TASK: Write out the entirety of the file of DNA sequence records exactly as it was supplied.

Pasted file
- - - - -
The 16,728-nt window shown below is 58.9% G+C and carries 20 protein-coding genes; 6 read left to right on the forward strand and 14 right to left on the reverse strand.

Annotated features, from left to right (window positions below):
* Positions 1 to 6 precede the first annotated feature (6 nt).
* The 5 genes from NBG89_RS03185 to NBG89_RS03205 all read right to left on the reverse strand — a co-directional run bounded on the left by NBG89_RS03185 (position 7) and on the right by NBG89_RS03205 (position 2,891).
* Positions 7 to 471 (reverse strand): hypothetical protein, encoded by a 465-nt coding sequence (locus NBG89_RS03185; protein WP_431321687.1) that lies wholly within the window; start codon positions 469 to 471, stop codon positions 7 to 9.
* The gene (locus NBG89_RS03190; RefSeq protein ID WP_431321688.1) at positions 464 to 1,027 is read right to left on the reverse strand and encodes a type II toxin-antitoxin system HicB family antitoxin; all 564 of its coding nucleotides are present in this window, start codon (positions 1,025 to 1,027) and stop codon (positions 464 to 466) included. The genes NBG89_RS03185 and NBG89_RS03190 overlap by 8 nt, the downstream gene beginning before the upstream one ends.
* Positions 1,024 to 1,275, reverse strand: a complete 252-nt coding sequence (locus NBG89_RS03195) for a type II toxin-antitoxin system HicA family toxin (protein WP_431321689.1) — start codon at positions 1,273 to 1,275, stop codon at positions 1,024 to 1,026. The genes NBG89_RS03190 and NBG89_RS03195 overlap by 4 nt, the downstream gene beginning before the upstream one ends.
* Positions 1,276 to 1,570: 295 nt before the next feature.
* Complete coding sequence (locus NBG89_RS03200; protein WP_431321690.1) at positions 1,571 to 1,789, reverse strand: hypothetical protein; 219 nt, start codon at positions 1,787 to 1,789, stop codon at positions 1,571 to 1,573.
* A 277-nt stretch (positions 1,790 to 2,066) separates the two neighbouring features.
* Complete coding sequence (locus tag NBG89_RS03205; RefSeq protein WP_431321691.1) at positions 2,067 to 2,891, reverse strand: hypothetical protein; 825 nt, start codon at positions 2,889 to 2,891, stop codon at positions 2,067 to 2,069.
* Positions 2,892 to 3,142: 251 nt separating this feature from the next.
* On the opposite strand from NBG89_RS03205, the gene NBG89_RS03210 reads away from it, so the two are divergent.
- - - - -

The 16,728-nt window shown below is 58.9% G+C and carries 20 protein-coding genes; 6 read left to right on the forward strand and 14 right to left on the reverse strand.

Annotated features, from left to right (window positions below):
* Positions 1 to 6 precede the first annotated feature (6 nt).
* The 5 genes from NBG89_RS03185 to NBG89_RS03205 all read right to left on the reverse strand — a co-directional run bounded on the left by NBG89_RS03185 (position 7) and on the right by NBG89_RS03205 (position 2,891).
* Positions 7 to 471 (reverse strand): hypothetical protein, encoded by a 465-nt coding sequence (locus NBG89_RS03185; protein WP_431321687.1) that lies wholly within the window; start codon positions 469 to 471, stop codon positions 7 to 9.
* The gene (locus NBG89_RS03190; RefSeq protein ID WP_431321688.1) at positions 464 to 1,027 is read right to left on the reverse strand and encodes a type II toxin-antitoxin system HicB family antitoxin; all 564 of its coding nucleotides are present in this window, start codon (positions 1,025 to 1,027) and stop codon (positions 464 to 466) included. The genes NBG89_RS03185 and NBG89_RS03190 overlap by 8 nt, the downstream gene beginning before the upstream one ends.
* Positions 1,024 to 1,275, reverse strand: a complete 252-nt coding sequence (locus NBG89_RS03195) for a type II toxin-antitoxin system HicA family toxin (protein WP_431321689.1) — start codon at positions 1,273 to 1,275, stop codon at positions 1,024 to 1,026. The genes NBG89_RS03190 and NBG89_RS03195 overlap by 4 nt, the downstream gene beginning before the upstream one ends.
* Positions 1,276 to 1,570: 295 nt before the next feature.
* Complete coding sequence (locus NBG89_RS03200; protein WP_431321690.1) at positions 1,571 to 1,789, reverse strand: hypothetical protein; 219 nt, start codon at positions 1,787 to 1,789, stop codon at positions 1,571 to 1,573.
* A 277-nt stretch (positions 1,790 to 2,066) separates the two neighbouring features.
* Complete coding sequence (locus tag NBG89_RS03205; RefSeq protein WP_431321691.1) at positions 2,067 to 2,891, reverse strand: hypothetical protein; 825 nt, start codon at positions 2,889 to 2,891, stop codon at positions 2,067 to 2,069.
* Positions 2,892 to 3,142: 251 nt separating this feature from the next.
* On the opposite strand from NBG89_RS03205, the gene NBG89_RS03210 reads away from it, so the two are divergent.